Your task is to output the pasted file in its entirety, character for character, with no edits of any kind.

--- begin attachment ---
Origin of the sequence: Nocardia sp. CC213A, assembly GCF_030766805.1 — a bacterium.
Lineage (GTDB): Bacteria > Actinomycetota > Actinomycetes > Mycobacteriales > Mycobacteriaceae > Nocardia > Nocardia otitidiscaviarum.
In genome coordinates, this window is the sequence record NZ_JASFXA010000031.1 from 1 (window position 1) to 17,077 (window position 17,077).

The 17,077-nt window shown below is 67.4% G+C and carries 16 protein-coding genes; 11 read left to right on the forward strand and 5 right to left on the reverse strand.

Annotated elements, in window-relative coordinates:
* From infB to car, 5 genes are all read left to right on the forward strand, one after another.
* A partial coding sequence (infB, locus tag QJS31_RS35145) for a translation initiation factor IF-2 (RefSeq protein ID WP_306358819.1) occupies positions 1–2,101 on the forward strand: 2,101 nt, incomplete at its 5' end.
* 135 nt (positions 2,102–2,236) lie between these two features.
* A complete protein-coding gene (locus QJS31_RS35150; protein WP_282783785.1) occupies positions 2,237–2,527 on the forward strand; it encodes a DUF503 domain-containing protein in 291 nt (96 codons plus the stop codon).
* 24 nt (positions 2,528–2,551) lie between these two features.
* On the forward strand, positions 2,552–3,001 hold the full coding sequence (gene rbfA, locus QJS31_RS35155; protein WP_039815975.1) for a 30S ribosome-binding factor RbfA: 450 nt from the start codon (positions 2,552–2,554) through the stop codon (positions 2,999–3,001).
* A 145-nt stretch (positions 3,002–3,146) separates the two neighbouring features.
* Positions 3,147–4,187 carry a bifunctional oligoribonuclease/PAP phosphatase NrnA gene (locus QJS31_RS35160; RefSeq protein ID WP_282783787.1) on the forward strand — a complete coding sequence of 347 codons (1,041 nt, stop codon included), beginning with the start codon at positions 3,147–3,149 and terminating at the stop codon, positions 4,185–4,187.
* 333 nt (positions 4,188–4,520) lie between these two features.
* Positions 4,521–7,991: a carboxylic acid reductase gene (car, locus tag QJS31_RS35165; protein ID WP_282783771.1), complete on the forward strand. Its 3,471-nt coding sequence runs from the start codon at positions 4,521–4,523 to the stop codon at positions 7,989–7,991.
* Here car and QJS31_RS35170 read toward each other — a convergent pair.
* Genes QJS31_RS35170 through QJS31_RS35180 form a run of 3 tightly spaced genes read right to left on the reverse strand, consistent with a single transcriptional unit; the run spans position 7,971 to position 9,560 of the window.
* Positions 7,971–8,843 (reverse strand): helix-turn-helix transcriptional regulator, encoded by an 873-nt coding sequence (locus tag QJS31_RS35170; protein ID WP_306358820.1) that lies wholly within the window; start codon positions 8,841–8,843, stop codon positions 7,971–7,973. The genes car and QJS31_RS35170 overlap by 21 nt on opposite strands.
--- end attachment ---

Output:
Origin of the sequence: Nocardia sp. CC213A, assembly GCF_030766805.1 — a bacterium.
Lineage (GTDB): Bacteria > Actinomycetota > Actinomycetes > Mycobacteriales > Mycobacteriaceae > Nocardia > Nocardia otitidiscaviarum.
In genome coordinates, this window is the sequence record NZ_JASFXA010000031.1 from 1 (window position 1) to 17,077 (window position 17,077).

The 17,077-nt window shown below is 67.4% G+C and carries 16 protein-coding genes; 11 read left to right on the forward strand and 5 right to left on the reverse strand.

Annotated elements, in window-relative coordinates:
* From infB to car, 5 genes are all read left to right on the forward strand, one after another.
* A partial coding sequence (infB, locus tag QJS31_RS35145) for a translation initiation factor IF-2 (RefSeq protein ID WP_306358819.1) occupies positions 1–2,101 on the forward strand: 2,101 nt, incomplete at its 5' end.
* 135 nt (positions 2,102–2,236) lie between these two features.
* A complete protein-coding gene (locus QJS31_RS35150; protein WP_282783785.1) occupies positions 2,237–2,527 on the forward strand; it encodes a DUF503 domain-containing protein in 291 nt (96 codons plus the stop codon).
* 24 nt (positions 2,528–2,551) lie between these two features.
* On the forward strand, positions 2,552–3,001 hold the full coding sequence (gene rbfA, locus QJS31_RS35155; protein WP_039815975.1) for a 30S ribosome-binding factor RbfA: 450 nt from the start codon (positions 2,552–2,554) through the stop codon (positions 2,999–3,001).
* A 145-nt stretch (positions 3,002–3,146) separates the two neighbouring features.
* Positions 3,147–4,187 carry a bifunctional oligoribonuclease/PAP phosphatase NrnA gene (locus QJS31_RS35160; RefSeq protein ID WP_282783787.1) on the forward strand — a complete coding sequence of 347 codons (1,041 nt, stop codon included), beginning with the start codon at positions 3,147–3,149 and terminating at the stop codon, positions 4,185–4,187.
* 333 nt (positions 4,188–4,520) lie between these two features.
* Positions 4,521–7,991: a carboxylic acid reductase gene (car, locus tag QJS31_RS35165; protein ID WP_282783771.1), complete on the forward strand. Its 3,471-nt coding sequence runs from the start codon at positions 4,521–4,523 to the stop codon at positions 7,989–7,991.
* Here car and QJS31_RS35170 read toward each other — a convergent pair.
* Genes QJS31_RS35170 through QJS31_RS35180 form a run of 3 tightly spaced genes read right to left on the reverse strand, consistent with a single transcriptional unit; the run spans position 7,971 to position 9,560 of the window.
* Positions 7,971–8,843 (reverse strand): helix-turn-helix transcriptional regulator, encoded by an 873-nt coding sequence (locus tag QJS31_RS35170; protein ID WP_306358820.1) that lies wholly within the window; start codon positions 8,841–8,843, stop codon positions 7,971–7,973. The genes car and QJS31_RS35170 overlap by 21 nt on opposite strands.